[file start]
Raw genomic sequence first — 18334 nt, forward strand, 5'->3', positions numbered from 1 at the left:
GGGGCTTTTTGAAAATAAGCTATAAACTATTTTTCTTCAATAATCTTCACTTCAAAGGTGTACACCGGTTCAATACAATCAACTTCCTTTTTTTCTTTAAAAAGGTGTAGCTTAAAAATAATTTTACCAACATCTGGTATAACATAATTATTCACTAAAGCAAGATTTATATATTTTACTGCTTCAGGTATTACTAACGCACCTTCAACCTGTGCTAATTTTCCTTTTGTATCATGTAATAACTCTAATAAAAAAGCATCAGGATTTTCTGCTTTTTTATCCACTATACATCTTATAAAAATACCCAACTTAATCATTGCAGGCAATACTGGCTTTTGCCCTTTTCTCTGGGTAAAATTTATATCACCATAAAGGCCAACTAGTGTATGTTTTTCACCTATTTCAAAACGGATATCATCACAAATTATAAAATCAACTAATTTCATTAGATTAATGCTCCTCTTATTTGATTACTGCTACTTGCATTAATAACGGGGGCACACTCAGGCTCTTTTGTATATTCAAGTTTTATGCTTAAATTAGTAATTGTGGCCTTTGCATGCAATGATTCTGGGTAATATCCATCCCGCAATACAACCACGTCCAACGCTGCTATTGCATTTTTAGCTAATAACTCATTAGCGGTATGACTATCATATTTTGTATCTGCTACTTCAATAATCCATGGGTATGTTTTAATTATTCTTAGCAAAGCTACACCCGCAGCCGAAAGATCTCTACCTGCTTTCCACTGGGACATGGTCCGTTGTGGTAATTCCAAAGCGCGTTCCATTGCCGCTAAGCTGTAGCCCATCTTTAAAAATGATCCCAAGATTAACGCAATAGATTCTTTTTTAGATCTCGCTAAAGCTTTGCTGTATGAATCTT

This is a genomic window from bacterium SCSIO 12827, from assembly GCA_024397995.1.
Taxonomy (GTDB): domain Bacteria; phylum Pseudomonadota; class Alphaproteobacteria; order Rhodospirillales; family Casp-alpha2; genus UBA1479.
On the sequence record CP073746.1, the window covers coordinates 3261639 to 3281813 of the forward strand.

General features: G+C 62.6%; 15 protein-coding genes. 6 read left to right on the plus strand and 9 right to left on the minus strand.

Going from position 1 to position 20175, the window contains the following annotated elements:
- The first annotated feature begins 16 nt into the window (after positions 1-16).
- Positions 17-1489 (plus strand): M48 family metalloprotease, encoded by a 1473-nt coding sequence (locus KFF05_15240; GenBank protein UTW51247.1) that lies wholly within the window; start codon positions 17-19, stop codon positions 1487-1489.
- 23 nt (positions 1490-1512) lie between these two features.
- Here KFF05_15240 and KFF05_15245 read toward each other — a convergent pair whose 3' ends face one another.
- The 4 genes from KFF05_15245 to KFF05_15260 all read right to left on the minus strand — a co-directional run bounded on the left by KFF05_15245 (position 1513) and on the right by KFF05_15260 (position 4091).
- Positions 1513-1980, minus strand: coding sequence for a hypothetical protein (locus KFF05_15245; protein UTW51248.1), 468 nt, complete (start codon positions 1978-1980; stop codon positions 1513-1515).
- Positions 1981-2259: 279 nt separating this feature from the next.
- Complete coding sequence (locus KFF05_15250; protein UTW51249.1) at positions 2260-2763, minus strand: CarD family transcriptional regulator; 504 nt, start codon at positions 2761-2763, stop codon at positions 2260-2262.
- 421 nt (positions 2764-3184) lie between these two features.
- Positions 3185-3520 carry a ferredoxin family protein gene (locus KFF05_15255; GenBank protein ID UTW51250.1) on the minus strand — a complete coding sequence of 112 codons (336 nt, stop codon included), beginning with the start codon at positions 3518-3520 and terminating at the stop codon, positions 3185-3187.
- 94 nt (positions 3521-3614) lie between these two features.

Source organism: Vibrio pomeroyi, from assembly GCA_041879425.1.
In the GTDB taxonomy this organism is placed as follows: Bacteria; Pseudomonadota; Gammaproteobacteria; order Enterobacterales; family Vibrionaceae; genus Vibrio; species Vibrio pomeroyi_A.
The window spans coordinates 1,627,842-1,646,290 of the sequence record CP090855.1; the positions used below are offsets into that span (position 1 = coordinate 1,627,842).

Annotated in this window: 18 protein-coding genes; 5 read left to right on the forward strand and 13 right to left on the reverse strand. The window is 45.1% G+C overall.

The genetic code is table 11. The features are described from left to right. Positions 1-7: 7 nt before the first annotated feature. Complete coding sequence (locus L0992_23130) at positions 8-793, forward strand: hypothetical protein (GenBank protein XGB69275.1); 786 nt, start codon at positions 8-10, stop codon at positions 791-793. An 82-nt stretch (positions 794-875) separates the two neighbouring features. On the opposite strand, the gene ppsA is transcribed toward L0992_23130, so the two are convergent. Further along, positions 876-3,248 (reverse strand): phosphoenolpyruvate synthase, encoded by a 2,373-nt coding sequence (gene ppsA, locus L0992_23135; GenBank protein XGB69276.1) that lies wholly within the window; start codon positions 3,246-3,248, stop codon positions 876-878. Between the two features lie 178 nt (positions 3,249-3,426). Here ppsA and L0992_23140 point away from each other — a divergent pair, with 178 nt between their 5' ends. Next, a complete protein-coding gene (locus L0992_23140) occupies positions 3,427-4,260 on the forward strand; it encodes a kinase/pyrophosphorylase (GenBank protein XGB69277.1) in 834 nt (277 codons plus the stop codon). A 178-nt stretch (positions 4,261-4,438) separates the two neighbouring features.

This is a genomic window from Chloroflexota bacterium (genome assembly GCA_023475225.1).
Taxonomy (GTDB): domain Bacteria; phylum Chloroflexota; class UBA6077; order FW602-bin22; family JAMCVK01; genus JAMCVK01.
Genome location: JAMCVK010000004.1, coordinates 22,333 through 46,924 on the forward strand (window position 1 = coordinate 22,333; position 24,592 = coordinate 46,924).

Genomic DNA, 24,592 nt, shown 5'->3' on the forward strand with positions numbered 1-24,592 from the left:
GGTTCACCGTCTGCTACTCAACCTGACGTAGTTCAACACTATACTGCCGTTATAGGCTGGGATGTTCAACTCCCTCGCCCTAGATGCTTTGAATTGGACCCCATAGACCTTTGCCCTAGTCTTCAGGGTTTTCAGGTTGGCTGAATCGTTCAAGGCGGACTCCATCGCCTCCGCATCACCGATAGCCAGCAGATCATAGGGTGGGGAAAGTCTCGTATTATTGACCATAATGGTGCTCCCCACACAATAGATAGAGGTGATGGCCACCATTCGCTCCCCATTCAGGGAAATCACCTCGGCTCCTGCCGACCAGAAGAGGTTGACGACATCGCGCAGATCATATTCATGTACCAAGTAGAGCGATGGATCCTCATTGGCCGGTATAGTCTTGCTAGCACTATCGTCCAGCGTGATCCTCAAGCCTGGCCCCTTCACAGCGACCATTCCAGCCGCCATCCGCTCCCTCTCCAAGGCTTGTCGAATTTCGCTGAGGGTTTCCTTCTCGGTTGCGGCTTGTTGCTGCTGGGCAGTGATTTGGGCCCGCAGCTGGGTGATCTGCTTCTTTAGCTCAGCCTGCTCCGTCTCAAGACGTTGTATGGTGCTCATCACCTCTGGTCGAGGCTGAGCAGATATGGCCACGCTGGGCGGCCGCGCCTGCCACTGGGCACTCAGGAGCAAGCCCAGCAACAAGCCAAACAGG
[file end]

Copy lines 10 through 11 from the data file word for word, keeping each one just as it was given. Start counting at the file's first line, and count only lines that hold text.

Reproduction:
- 23 nt (positions 1490-1512) lie between these two features.
- Here KFF05_15240 and KFF05_15245 read toward each other — a convergent pair whose 3' ends face one another.